Undersea, according to The Antlers’ Web site, is “the serenity of drifting off to sleep or sinking to the bottom of the ocean,” and the band executed its vision damn near perfectly. The EP moves like an octopus traversing the big blue: the slow guitar, meditative drums, haunting horns, and effects sink into four tracks that almost listen as one, yet stand out individually.

“Drift Drive” fosters the album’s theme as a saxophone and synthesizers swirl around Peter Silberman’s croon, singing that “the planet drowns in a hundred days/dissolving into a million pieces in a billion places.” The eight-minute “Endless Ladder” drifts deeper into ambient headphone effects than the band has ever gone before. “Crest”, the most surprising (and sexy) piece of Undersea, sees Silberman’s signature falsetto climb to the next level, as he hits lines like “bathe underwater with me” and “I’m the ocean under you.” The song’s slow haunt sounds like a sister track for Burst Apart’s “Rolled Together”, though “Crest” rocks a little less hard (we are drifting in the ocean, after all).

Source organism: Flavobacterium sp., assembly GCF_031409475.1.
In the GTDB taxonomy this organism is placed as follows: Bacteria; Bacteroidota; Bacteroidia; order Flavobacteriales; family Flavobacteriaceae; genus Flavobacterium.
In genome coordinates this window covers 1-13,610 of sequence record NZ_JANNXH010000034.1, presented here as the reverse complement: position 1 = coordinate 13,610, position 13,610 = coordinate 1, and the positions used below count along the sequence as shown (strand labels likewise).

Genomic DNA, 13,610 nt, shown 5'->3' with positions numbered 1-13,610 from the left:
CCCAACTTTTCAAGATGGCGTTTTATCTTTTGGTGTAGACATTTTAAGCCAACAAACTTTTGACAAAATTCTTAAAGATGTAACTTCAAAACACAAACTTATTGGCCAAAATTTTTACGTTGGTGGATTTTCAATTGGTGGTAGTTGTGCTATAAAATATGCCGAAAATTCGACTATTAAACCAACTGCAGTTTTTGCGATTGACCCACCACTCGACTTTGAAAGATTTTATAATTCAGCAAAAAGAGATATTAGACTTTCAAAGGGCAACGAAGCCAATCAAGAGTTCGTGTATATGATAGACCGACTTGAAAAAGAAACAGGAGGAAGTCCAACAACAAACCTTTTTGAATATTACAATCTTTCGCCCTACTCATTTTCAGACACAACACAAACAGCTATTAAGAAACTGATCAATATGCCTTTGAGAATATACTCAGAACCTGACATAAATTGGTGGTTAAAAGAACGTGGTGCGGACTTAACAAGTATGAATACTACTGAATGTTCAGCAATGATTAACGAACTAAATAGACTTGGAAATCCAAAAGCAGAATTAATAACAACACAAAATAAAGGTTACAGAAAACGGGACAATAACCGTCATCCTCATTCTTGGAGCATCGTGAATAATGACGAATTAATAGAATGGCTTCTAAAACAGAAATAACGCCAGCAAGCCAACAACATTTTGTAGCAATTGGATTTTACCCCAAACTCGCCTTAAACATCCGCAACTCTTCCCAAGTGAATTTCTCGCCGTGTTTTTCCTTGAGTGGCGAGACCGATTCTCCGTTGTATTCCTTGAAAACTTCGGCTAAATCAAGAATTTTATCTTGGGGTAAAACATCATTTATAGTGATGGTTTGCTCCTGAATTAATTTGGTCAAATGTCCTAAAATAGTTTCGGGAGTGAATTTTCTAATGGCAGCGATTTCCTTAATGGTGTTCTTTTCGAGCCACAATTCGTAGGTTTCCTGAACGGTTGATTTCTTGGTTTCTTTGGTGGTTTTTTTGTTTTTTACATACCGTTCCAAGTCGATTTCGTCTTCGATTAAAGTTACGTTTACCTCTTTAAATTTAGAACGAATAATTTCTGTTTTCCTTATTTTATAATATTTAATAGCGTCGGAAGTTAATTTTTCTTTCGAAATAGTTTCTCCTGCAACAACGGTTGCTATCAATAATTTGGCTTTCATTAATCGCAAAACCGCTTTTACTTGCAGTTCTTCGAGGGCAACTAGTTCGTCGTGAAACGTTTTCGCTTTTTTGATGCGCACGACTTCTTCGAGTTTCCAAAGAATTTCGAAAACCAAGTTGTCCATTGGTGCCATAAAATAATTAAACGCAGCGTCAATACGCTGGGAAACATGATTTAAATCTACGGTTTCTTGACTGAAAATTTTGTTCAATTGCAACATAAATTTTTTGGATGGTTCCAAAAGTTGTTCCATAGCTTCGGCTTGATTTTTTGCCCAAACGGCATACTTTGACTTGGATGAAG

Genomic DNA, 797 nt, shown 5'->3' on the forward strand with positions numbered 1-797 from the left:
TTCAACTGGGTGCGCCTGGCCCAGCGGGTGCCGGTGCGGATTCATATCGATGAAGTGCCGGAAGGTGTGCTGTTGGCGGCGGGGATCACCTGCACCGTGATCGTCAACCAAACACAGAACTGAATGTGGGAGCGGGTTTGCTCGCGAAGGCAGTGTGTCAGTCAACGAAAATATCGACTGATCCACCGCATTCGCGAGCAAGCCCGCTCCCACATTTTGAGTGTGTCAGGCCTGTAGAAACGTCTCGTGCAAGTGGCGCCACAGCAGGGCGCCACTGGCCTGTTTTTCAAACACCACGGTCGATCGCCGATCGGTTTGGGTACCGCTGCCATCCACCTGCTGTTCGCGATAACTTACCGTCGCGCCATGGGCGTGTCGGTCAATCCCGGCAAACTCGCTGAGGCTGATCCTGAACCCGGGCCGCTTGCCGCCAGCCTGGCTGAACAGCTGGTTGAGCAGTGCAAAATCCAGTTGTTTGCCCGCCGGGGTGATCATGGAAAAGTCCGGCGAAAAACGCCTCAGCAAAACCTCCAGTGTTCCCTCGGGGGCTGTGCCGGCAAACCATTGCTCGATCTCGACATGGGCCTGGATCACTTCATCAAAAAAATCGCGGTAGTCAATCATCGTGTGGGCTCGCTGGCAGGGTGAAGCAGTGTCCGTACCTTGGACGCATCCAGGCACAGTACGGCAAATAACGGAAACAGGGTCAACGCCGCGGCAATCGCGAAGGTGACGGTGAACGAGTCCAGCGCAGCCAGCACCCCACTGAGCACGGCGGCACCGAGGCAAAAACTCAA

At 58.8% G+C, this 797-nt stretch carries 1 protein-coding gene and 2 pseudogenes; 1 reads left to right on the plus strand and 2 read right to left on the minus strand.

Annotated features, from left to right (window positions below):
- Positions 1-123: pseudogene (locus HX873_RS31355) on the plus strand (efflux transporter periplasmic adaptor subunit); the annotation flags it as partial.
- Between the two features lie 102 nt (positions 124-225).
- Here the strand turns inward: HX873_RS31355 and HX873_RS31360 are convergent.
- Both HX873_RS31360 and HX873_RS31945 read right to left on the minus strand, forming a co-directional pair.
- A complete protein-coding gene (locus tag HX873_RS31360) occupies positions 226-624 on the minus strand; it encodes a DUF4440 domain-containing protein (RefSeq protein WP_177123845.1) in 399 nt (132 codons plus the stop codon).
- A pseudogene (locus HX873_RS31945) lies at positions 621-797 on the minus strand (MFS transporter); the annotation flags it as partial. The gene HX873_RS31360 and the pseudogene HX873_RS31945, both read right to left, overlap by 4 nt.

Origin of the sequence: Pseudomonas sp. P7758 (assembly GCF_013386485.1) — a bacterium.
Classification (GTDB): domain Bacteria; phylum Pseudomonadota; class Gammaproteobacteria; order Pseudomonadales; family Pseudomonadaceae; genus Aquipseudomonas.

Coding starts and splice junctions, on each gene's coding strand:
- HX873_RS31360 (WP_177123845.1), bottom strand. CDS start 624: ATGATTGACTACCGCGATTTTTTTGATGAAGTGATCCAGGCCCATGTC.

The textural, deep-dive tracks of Undersea are a refreshing transition, recorded during a two-month block of time off. There’s also more coming in the near future, as Silberman told Rolling Stone: “I’m ready to make the next record. I feel like I’m in a really good place.” Until then, we’ll drift about with this EP.

The Antlers’ New Release: ‘Closing the Door’ on Darkness

Photo: The Antlers

Singer Peter Silberman discusses Brooklyn band’s new EP, ‘Undersea’


By Rolling Stone
July 24, 2012 12:00 PM ET

For 2009’s Hospice and last year’s Burst Apart, the Antlers ventured into dark territory. The former painted a picture of the tumultuous relationship between a hospice worker and a terminally ill patient, while the latter focused on the pain of moving on from a difficult experience. Now, armed with a new, more uplifting release, the Brooklyn-based indie-rock band can see the bright light at the end of a very murky tunnel.

“It’s really closing the door on a lot of dark shit from the past,” frontman Peter Silberman tells Rolling Stone of Undersea, a four-song EP due July 24th. “I’m prepared to start over and write about now.”